's rise to fame began with this slim book, a novella
really, One Day In the Life of Ivan Denisovich
. It was published in 1962 in the Russian magazine Novy Mir
, during the brief period under Nikita Khrushchev
when the cult of the individual
- namely Stalin
- was under attack.
The book details one day in the life of the average prisoner in a Soviet forced-labor camp. The notorious Siberian gulags are portrayed not as dramatic scenes of torture, a la the Spanish Inquisition, but as numbing, Kafkaesque pits of squalor, where thoughts revolve simply around the next obstacle to survival.
Solzhenitsyn spent 5 years in such a camp. He draws his main character not as a hero, or even anti-hero, just one man trying to survive each day - and each day a repetition of the day before and the day to follow. There are no evil villains, just the petty assholes and jerks we'd recognize from any large enough group of individuals. The true villain is the very system that allows and fills such camps. But this is a statement and observation for the reader to intuit - for there is no polemic here.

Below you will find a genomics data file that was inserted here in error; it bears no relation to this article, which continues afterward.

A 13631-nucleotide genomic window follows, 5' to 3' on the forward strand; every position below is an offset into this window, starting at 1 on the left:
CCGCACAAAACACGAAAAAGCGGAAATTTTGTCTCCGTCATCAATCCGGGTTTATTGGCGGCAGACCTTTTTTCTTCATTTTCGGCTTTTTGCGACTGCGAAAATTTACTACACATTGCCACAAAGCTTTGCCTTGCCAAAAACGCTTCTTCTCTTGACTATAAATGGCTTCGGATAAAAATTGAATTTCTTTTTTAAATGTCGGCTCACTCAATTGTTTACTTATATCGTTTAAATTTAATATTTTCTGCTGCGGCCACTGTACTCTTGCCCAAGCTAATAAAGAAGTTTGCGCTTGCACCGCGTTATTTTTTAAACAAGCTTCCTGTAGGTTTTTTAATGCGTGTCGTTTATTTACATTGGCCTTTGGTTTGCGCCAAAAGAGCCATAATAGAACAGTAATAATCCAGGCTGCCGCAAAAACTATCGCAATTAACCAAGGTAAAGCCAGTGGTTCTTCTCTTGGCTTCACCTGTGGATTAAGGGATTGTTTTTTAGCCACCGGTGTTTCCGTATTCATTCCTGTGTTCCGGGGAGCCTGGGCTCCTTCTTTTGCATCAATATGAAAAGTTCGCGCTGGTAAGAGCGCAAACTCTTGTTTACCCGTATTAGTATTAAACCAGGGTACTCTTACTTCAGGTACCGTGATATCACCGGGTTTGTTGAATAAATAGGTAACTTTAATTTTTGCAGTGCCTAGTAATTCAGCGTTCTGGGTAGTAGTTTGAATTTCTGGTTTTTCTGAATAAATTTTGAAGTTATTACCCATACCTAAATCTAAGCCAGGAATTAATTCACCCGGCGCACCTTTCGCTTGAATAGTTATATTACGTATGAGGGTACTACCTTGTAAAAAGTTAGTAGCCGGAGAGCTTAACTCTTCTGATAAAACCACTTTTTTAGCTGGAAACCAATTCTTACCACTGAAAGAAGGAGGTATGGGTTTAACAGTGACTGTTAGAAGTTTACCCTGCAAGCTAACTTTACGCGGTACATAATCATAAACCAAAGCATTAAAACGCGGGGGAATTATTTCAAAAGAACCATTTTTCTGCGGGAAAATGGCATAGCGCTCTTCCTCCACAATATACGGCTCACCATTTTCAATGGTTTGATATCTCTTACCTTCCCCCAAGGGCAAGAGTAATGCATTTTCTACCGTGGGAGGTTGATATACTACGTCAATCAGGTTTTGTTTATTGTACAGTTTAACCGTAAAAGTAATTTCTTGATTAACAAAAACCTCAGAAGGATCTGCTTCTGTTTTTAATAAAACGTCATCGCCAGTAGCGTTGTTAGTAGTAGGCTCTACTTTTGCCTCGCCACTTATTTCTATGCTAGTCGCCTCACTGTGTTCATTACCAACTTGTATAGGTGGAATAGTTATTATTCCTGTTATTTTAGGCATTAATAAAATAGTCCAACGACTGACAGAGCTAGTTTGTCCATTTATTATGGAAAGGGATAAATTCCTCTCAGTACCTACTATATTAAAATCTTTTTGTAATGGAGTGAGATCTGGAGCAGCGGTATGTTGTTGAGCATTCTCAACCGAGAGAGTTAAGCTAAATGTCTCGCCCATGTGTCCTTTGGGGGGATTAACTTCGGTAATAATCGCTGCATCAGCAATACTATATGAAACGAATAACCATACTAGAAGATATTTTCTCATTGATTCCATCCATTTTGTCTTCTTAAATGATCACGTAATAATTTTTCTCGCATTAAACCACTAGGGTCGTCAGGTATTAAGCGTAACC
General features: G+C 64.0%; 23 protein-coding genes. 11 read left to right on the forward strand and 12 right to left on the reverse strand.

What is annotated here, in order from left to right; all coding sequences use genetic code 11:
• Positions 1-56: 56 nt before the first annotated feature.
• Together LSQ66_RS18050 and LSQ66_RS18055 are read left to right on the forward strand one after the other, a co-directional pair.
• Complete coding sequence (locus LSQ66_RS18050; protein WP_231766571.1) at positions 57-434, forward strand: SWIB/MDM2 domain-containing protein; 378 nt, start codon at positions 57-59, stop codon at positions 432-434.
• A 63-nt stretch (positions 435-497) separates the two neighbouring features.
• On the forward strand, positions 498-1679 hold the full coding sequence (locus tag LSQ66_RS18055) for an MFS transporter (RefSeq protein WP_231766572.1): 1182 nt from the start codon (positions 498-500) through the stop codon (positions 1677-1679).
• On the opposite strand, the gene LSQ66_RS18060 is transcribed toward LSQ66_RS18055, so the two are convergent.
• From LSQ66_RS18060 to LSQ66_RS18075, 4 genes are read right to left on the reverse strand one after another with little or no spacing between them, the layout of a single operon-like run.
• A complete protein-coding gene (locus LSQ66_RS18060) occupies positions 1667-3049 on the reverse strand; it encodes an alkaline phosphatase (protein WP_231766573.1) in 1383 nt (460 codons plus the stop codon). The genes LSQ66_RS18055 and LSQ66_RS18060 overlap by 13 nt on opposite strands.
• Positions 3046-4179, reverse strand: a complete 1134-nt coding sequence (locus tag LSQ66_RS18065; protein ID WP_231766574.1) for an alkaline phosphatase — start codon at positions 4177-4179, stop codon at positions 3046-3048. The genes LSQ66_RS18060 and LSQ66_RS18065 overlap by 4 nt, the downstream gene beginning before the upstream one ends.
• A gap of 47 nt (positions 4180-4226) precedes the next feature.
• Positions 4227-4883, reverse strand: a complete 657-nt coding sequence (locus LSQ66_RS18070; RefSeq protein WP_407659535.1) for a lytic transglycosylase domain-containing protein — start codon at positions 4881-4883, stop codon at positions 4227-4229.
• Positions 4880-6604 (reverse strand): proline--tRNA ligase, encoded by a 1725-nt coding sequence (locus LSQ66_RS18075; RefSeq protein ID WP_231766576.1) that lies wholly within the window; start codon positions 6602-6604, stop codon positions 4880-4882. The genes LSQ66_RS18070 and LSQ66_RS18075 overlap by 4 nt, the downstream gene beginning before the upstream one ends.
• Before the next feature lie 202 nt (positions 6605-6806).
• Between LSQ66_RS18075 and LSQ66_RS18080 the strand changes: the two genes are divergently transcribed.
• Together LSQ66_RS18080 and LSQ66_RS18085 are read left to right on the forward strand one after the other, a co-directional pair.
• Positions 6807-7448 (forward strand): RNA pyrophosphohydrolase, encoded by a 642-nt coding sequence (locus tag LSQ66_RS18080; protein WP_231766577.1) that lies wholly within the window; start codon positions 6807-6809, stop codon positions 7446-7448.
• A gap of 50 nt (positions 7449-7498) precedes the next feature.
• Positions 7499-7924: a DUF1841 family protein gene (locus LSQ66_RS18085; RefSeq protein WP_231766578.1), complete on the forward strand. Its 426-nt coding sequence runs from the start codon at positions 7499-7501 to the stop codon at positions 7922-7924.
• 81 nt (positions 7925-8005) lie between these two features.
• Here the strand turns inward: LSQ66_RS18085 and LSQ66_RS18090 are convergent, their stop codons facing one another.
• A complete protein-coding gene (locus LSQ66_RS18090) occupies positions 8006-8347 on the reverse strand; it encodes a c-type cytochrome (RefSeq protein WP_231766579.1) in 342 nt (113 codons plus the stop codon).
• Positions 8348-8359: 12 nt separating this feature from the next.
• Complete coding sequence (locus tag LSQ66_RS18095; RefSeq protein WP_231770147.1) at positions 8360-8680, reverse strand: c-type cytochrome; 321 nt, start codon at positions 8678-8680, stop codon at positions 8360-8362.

As such, the story is a somber monologue, a vignette. There is little action and no catharsis or dramatic ending. Instead, we watch as Ivan Denisovich -- or Shukov as he is usually referred to -- rises from bed to face the twenty-below cold, and a workday outside dressed in rags and ill-fed, until he finishes his meager dinner and returns to bed to sleep and ponder tomorrow.
The Russian people immediately recognized this story. It is their story. Each knew someone -- a family member, a loved one, a friend -- enduring the same hardships. Solzhenitsyn, with his sharp eye for detail, wrote what they already knew was true. The prisoners were only allowed to write two letters per year, many would go decades without seeing their families. Solzhenitsyn wrote the long letter home that most could not or would not write themselves, so that everybody would know what it really was like. A brilliant and sobering work.